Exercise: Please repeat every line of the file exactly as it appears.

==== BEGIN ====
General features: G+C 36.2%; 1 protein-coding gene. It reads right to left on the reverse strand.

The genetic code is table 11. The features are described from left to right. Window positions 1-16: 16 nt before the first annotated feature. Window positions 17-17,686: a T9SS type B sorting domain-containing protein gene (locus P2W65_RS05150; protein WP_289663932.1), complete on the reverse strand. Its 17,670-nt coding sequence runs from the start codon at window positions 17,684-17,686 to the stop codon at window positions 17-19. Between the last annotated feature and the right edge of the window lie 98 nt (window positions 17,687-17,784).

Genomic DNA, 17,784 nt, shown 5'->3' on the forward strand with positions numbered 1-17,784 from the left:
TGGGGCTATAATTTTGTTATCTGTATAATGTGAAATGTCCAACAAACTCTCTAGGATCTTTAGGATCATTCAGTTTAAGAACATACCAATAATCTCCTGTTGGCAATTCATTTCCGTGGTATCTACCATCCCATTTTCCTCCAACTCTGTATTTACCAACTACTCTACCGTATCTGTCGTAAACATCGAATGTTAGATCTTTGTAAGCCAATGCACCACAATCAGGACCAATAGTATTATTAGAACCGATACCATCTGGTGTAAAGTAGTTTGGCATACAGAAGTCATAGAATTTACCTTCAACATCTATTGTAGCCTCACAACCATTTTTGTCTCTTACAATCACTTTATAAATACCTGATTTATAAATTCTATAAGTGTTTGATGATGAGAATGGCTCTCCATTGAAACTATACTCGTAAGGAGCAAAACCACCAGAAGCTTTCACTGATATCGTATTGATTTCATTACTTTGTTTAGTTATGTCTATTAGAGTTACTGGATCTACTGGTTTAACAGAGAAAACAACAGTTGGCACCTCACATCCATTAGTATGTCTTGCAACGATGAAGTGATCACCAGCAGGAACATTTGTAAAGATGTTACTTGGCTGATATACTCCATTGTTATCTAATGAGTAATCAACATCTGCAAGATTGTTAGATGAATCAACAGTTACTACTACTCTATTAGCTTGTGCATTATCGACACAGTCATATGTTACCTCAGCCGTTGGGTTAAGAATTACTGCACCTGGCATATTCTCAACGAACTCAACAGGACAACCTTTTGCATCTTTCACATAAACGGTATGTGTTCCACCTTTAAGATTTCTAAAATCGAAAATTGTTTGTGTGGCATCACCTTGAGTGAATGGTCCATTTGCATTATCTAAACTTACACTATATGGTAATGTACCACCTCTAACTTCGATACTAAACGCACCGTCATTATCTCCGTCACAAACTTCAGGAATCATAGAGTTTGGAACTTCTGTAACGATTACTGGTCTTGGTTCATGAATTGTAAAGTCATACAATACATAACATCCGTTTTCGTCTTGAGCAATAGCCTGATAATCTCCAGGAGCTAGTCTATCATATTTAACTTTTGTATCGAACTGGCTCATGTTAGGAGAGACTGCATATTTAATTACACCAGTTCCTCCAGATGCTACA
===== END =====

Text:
General features: G+C 36.2%; 1 protein-coding gene. It reads right to left on the reverse strand.

The genetic code is table 11. The features are described from left to right. Window positions 1-16: 16 nt before the first annotated feature. Window positions 17-17,686: a T9SS type B sorting domain-containing protein gene (locus P2W65_RS05150; protein WP_289663932.1), complete on the reverse strand. Its 17,670-nt coding sequence runs from the start codon at window positions 17,684-17,686 to the stop codon at window positions 17-19. Between the last annotated feature and the right edge of the window lie 98 nt (window positions 17,687-17,784).

Genomic DNA, 17,784 nt, shown 5'->3' on the forward strand with positions numbered 1-17,784 from the left:
TGGGGCTATAATTTTGTTATCTGTATAATGTGAAATGTCCAACAAACTCTCTAGGATCTTTAGGATCATTCAGTTTAAGAACATACCAATAATCTCCTGTTGGCAATTCATTTCCGTGGTATCTACCATCCCATTTTCCTCCAACTCTGTATTTACCAACTACTCTACCGTATCTGTCGTAAACATCGAATGTTAGATCTTTGTAAGCCAATGCACCACAATCAGGACCAATAGTATTATTAGAACCGATACCATCTGGTGTAAAGTAGTTTGGCATACAGAAGTCATAGAATTTACCTTCAACATCTATTGTAGCCTCACAACCATTTTTGTCTCTTACAATCACTTTATAAATACCTGATTTATAAATTCTATAAGTGTTTGATGATGAGAATGGCTCTCCATTGAAACTATACTCGTAAGGAGCAAAACCACCAGAAGCTTTCACTGATATCGTATTGATTTCATTACTTTGTTTAGTTATGTCTATTAGAGTTACTGGATCTACTGGTTTAACAGAGAAAACAACAGTTGGCACCTCACATCCATTAGTATGTCTTGCAACGATGAAGTGATCACCAGCAGGAACATTTGTAAAGATGTTACTTGGCTGATATACTCCATTGTTATCTAATGAGTAATCAACATCTGCAAGATTGTTAGATGAATCAACAGTTACTACTACTCTATTAGCTTGTGCATTATCGACACAGTCATATGTTACCTCAGCCGTTGGGTTAAGAATTACTGCACCTGGCATATTCTCAACGAACTCAACAGGACAACCTTTTGCATCTTTCACATAAACGGTATGTGTTCCACCTTTAAGATTTCTAAAATCGAAAATTGTTTGTGTGGCATCACCTTGAGTGAATGGTCCATTTGCATTATCTAAACTTACACTATATGGTAATGTACCACCTCTAACTTCGATACTAAACGCACCGTCATTATCTCCGTCACAAACTTCAGGAATCATAGAGTTTGGAACTTCTGTAACGATTACTGGTCTTGGTTCATGAATTGTAAAGTCATACAATACATAACATCCGTTTTCGTCTTGAGCAATAGCCTGATAATCTCCAGGAGCTAGTCTATCATATTTAACTTTTGTATCGAACTGGCTCATGTTAGGAGAGACTGCATATTTAATTACACCAGTTCCTCCAGATGCTACA